There is a report that Russia’s top intelligence agency has warned Thai security agencies that a group of ISIS militants has entered Thailand and could be planning to target Russians there.

        There is another report that ISIS is planning an attack on Britain as a follow-up to its terror strike in Paris last month.

        So, where is the “pushback” coming from?

        Btw, there is a photo from the European Pressphoto Agency that showed a group of hijab-wearing Muslim mourners during a candlelight vigil for the mass shooting victims in San Bernadino holding a sign that reads “Prayers And Love”.

        I see precious little evidence of that in your blog.

        Reply
        • 10. Helen Ang  |  December 5, 2015 at 10:07 am

          re: “terror strike in Paris”

          Oh, when Muslim suicide gunmen/bombers attack a Western capital, it’s “terror” but when Western aerial forces flatten Arab cities it’s all quiet (no condemnation) on the Kineas front?

          re: “holding a sign that reads ‘Prayers And Love’/I see precious little evidence of that in your blog”

          Go to @hannahyeoh’s Twitter timeline. It’s full of prayers for dunno-who, dunno-where “dead & injured children” and overflowing with love for The Enemy.

          No wonder her bloated face is so puffy. It comes from the bouts of turning her other cheek to be slapped and not the 24/7 food cravings as we’d earlier thought.

          Reply
          • 11. Spectre  |  December 5, 2015 at 10:14 am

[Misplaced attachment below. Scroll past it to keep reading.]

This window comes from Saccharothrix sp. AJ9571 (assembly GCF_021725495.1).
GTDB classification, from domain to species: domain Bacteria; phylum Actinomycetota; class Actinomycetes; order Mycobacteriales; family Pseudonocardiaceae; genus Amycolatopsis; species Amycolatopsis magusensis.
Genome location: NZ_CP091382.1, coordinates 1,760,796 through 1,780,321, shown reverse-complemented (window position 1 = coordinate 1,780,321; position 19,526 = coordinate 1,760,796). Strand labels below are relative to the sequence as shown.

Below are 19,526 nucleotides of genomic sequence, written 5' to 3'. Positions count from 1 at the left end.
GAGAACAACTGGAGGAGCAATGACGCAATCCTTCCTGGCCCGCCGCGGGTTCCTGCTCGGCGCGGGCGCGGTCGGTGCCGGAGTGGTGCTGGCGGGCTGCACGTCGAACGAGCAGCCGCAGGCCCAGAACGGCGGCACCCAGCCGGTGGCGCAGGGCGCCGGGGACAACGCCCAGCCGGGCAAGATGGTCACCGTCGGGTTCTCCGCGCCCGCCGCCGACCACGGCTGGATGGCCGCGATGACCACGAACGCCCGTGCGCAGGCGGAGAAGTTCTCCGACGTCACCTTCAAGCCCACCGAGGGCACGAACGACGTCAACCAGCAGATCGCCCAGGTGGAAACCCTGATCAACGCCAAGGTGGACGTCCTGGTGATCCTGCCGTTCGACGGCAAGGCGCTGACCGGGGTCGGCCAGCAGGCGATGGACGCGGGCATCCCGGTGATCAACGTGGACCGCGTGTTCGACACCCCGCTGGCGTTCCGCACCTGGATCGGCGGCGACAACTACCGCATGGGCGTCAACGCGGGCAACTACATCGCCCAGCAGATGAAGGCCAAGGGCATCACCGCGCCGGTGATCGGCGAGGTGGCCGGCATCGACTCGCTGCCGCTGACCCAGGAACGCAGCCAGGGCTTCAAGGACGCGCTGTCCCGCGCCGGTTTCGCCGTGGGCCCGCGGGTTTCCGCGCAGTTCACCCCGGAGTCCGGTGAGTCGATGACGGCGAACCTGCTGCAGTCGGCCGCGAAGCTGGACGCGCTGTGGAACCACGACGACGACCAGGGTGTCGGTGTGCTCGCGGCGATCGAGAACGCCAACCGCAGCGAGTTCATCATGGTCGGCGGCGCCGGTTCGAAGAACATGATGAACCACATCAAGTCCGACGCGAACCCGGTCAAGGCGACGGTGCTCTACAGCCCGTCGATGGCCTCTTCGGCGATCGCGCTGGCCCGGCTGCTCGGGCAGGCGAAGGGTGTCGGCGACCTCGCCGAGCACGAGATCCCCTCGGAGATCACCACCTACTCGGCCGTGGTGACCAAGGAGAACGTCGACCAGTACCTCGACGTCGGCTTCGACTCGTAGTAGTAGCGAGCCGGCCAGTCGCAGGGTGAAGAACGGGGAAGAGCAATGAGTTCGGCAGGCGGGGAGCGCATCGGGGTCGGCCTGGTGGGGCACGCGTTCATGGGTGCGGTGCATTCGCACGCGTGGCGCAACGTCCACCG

You should also remind him when a bunch of people went on a rampage…, killing people in sight in Kunming not too long ago the western media blamed China and her policy on ethnic minorities. Yes indeed it’s true. When the victims are western, white, it’s terrorism but when the victims are not western, not white then it’s not terrorism.

            Reply
            • 12. Kineas1067  |  December 5, 2015 at 2:22 pm

              The Chechens in Russia and the Uighurs in China? Did the Muslim/Islamic bodies and mainstream media blame Russia and China for their “policy on ethnic minorities”?

              Or is it a realpolitik assessment that there are some “gorillas” who are too big to p**s off?

              Starting with the good ole US of A…

              Reply
          • 13. Kineas1067  |  December 5, 2015 at 2:16 pm

            Sure and why not?

            The prevailing attitude is that if you attack me on my home ground, your own home territories are fair game for reprisals.